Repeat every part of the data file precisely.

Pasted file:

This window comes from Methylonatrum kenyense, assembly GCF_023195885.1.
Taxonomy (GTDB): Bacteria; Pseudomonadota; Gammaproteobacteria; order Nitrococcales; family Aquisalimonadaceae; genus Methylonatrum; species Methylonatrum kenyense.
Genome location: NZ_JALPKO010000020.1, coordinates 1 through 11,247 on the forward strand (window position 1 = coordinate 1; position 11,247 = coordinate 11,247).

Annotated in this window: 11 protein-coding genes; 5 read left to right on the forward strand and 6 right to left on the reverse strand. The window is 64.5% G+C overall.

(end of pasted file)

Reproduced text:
This window comes from Methylonatrum kenyense, assembly GCF_023195885.1.
Taxonomy (GTDB): Bacteria; Pseudomonadota; Gammaproteobacteria; order Nitrococcales; family Aquisalimonadaceae; genus Methylonatrum; species Methylonatrum kenyense.
Genome location: NZ_JALPKO010000020.1, coordinates 1 through 11,247 on the forward strand (window position 1 = coordinate 1; position 11,247 = coordinate 11,247).

Annotated in this window: 11 protein-coding genes; 5 read left to right on the forward strand and 6 right to left on the reverse strand. The window is 64.5% G+C overall.